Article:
Endorsements for The Economy: A South Asian Perspective

‘The South Asian adaptation of The Economy by CORE will make the study of economics interesting and accessible to undergraduates all over the region. The first course in economics is often the last for many talented students. The CORE curriculum has changed that and the South Asian adaptation will allow our students to realize that economics is about them, not about people living thousands of miles away’ — Rohini Somanathan, Professor of Economics, Delhi School of Economics

‘CORE-South Asia is a remarkable endeavour. Arjun Jayadev and his colleagues actually care about the teaching of economics to students in India and the region, reflected in the care and effort devoted to adapting CORE’s general textbook and curriculum for South Asia. The themes and data are important and imaginatively chosen. Looking at the pedagogical products makes me want to be a student of economics all over again.’ — Arvind Subramanian, Senior Fellow, Brown University, Watson Institute for International and Public Affairs and Former Chief Economic Advisor, Government of India

The Economy: A South Asian Perspective has further enriched the already rich discussion in The Economy by CORE integrating special features of the South Asian region such as a large informal sector and low participation of women in economic activity. This edition uses Indian data and focuses on specific policy challenges such as stubble burning and air pollution or non-performing assets and illustrates the impact of major policy announcements, such as demonetisation. Kudos to the CORE South Asia team for improving on an already excellent project.’ — Ashwini Deshpande, Professor of Economics, Ashoka University and Director for Center for Economic Data and Analysis

The Economy by CORE was already a fantastic textbook, but the South Asian edition makes it even more accessible to South Asian students through some excellent examples and case studies. Economics is about how we can work together to achieve the larger common good. I hope this terrific textbook inspires a new generation of South Asian students to make that dream a reality.’ — Atif Mian, John H. Laporte, Jr. Class of 1967 Professor of Economics, Public Policy and Finance, Princeton University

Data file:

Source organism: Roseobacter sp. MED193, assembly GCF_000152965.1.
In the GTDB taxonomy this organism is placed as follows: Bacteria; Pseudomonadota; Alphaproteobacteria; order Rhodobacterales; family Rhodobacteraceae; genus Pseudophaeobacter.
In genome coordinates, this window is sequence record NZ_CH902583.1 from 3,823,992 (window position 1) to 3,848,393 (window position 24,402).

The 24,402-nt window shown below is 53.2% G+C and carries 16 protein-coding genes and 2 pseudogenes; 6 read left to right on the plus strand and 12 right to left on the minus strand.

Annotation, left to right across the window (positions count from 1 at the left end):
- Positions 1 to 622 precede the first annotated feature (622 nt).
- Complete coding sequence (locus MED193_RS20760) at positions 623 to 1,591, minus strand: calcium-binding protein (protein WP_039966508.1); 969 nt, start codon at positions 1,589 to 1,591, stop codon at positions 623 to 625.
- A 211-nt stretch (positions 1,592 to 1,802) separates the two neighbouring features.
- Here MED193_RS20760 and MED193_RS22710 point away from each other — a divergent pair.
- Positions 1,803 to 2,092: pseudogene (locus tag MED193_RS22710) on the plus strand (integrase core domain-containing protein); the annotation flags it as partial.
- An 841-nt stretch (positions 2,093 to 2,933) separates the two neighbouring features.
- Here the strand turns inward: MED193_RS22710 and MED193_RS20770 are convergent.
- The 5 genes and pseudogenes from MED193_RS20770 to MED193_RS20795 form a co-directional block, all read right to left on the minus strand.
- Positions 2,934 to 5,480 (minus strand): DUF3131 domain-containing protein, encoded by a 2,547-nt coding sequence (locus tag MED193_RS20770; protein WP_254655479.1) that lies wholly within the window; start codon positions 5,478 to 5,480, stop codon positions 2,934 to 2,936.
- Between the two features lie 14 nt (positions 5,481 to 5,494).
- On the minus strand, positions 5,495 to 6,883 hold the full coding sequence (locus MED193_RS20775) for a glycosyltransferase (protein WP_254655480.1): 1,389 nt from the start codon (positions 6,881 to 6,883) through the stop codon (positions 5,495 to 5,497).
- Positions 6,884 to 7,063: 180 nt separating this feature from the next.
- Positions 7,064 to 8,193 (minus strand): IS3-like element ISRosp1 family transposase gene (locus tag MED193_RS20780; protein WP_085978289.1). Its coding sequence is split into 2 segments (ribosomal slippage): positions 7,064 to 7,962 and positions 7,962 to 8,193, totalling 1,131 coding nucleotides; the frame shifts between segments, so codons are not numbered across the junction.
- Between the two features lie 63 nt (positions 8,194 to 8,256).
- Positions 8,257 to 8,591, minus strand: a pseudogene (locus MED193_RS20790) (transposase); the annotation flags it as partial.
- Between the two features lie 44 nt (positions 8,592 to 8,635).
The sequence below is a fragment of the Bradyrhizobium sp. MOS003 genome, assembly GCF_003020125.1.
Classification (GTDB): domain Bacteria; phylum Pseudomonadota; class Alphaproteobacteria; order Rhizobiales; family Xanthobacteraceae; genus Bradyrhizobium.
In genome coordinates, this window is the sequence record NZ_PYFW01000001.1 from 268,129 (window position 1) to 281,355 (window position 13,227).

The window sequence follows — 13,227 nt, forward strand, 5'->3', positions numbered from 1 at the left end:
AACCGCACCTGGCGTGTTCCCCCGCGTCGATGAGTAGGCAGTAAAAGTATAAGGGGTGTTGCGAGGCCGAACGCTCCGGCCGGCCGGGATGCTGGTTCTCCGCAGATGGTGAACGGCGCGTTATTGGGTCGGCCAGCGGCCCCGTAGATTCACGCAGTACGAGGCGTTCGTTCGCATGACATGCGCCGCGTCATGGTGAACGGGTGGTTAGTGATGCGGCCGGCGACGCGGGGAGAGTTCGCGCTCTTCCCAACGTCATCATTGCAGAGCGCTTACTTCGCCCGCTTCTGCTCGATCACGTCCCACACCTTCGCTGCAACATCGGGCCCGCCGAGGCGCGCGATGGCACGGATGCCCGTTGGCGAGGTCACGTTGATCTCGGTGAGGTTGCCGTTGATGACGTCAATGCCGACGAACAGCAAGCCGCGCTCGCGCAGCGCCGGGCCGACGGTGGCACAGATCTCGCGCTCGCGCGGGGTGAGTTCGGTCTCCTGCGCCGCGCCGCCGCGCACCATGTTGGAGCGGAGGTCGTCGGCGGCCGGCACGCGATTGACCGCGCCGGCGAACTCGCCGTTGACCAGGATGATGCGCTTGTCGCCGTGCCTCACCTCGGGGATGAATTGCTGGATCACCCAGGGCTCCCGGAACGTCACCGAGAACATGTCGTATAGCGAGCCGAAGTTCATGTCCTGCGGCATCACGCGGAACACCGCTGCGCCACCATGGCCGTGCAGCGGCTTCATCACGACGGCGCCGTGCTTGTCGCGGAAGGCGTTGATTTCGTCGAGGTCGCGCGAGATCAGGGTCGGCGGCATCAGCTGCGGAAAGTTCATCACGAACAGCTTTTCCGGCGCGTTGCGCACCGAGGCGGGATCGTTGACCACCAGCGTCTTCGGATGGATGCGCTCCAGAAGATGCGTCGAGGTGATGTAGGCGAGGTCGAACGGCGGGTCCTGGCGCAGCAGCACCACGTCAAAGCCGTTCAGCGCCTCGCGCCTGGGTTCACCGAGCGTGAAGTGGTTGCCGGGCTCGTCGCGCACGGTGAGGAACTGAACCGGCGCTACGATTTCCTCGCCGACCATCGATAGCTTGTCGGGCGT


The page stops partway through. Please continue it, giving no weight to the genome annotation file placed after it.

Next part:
‘The new TESA textbook is a wonderful addition to the CORE network. The textbook combines the real life and modern approach of teaching economics of CORE, with many practical examples for students from South Asia. This will be an invaluable learning tool for all those wanting to understand and grapple with the economic challenges facing South Asia.’ — Imran Rasul, Professor of Economics, University College London.

The Economy: A South Asian Perspective will be a game-changer in our academic discourse. For example, no other textbook discusses Unlimited Labour Supply theory and the emergence of informal markets using the decision making of a worker. The absence of structural transition in the Indian context was left unaddressed in undergraduate classes. It is a promising text book that can strengthen our foundation of Economics teaching and learning by enabling our students to embrace the challenges posed by the multitude of complexities in the South Asian context.’ — Gopika GG, Assistant Professor of Economics, University College, Trivandrum.

‘As South Asian scholars, we suffer from a “Wordsworth in the tropics” problem. The institutions that we encounter in our textbooks are alien to our experience. CORE’s TESA attempts to ameliorate this problem. Dual economy systems are key features of emerging economies where sectors with low productivity and high labour intensity coexist with sectors with high productivity and low labour intensity. TESA foregrounds the discussion of Lewisian economics and its critiques. South Asian students will also benefit from an approach that explicitly grapples with Asia’s fall in the share of world output in the colonial period. It also breaks with stereotypical notions in Indian textbooks, such as the idea that poor agricultural productivity is necessarily a result of sharecropping and other ‘inefficient’ traditional systems. I look forward to exploring TESA with my students. Being students of Journalism, they would also gain from listening to South Asian thinkers who they can access, and relate to.’ — Ruchira Sen Assistant Professor, Jindal School of Journalism and Communication, O.P. Jindal Global University